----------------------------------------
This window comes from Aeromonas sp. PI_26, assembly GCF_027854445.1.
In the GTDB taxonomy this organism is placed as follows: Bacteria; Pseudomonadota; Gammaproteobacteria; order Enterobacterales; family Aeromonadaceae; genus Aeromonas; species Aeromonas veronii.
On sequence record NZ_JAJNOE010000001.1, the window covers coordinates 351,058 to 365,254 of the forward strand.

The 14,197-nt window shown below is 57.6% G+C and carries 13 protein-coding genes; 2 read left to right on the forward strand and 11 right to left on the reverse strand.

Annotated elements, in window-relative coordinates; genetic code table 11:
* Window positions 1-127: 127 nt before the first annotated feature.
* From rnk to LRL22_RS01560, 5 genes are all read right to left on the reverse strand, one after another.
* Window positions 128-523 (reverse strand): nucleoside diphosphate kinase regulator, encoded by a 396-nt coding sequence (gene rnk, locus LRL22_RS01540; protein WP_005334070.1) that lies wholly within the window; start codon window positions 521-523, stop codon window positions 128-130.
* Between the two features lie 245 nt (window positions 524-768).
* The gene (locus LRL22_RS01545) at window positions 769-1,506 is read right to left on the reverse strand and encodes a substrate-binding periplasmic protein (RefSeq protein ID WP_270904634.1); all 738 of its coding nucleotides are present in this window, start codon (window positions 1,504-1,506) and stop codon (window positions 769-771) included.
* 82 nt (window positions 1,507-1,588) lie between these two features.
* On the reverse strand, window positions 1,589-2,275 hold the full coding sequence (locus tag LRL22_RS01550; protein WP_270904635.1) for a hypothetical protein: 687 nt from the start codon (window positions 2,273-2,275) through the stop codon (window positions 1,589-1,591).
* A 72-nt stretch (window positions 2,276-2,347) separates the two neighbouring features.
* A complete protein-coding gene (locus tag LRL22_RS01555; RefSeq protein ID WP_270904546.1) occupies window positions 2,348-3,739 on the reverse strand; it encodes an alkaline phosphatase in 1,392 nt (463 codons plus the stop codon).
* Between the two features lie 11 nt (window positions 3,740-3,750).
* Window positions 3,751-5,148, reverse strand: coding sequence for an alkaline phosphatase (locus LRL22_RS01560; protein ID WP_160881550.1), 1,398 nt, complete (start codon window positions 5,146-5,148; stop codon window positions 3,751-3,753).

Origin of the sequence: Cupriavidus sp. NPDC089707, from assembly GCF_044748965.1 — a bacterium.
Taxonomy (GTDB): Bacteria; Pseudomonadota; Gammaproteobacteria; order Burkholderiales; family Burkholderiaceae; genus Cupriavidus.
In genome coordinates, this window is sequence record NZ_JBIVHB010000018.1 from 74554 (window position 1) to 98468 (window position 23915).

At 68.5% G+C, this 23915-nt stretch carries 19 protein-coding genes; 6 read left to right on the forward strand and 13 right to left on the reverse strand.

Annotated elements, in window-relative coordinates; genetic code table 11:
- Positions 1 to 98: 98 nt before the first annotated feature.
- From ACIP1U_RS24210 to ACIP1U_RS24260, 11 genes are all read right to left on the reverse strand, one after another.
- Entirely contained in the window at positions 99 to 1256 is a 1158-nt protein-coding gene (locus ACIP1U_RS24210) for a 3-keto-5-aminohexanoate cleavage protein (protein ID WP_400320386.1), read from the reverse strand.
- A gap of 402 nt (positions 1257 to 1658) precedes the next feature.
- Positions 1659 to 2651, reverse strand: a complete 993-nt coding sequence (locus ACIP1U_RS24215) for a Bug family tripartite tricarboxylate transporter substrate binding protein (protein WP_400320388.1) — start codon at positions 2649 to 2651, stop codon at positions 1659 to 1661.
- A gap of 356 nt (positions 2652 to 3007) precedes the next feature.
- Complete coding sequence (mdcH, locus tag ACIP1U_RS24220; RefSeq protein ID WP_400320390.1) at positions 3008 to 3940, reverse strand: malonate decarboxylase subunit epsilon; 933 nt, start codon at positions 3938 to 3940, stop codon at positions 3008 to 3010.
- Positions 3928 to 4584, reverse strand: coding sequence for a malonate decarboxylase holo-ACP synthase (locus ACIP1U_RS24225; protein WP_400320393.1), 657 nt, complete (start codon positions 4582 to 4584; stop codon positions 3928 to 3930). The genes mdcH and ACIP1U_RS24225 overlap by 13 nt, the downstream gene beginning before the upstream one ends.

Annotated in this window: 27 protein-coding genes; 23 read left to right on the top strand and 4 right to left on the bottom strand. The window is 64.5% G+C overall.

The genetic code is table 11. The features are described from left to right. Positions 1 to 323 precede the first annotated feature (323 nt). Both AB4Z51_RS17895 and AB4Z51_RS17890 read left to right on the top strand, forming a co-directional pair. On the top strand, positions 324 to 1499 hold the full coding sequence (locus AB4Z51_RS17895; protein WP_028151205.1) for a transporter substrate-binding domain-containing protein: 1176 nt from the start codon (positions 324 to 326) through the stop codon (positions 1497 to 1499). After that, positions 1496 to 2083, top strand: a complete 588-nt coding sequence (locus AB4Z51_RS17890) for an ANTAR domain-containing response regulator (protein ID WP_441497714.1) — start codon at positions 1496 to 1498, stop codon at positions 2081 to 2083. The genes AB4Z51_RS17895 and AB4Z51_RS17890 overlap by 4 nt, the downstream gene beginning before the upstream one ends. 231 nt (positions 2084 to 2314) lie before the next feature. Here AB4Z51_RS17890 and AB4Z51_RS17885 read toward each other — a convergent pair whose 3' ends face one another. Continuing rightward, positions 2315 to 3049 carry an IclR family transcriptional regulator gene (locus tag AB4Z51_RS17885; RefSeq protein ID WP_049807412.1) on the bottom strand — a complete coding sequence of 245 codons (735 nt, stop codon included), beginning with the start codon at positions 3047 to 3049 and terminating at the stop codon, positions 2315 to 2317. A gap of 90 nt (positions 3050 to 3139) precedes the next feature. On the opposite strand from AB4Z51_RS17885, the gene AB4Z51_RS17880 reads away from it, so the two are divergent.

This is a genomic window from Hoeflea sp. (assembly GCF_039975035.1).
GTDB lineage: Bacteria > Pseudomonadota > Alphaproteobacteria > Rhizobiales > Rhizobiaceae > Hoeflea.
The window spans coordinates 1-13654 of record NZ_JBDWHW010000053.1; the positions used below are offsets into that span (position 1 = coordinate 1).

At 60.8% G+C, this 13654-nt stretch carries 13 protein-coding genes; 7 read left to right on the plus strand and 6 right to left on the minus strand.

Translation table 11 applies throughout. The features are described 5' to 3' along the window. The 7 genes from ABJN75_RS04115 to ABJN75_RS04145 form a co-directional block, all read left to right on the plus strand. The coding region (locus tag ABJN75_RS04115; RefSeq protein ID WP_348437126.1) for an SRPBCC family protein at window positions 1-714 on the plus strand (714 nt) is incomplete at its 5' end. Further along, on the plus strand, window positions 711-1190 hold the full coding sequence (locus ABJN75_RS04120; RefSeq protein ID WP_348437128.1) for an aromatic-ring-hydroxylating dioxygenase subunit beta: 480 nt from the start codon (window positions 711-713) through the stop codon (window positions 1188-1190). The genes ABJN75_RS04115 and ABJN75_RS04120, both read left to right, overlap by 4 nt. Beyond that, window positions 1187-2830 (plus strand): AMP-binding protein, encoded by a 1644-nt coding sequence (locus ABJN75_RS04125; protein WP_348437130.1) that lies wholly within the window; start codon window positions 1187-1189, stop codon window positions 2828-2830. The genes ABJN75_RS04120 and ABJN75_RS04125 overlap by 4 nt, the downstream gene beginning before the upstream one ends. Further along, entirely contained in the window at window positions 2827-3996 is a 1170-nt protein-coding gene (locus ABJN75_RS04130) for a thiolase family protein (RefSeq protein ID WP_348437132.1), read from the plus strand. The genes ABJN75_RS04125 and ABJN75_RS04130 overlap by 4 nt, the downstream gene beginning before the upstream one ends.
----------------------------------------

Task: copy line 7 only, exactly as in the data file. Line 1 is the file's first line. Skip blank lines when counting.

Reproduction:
* From rnk to LRL22_RS01560, 5 genes are all read right to left on the reverse strand, one after another.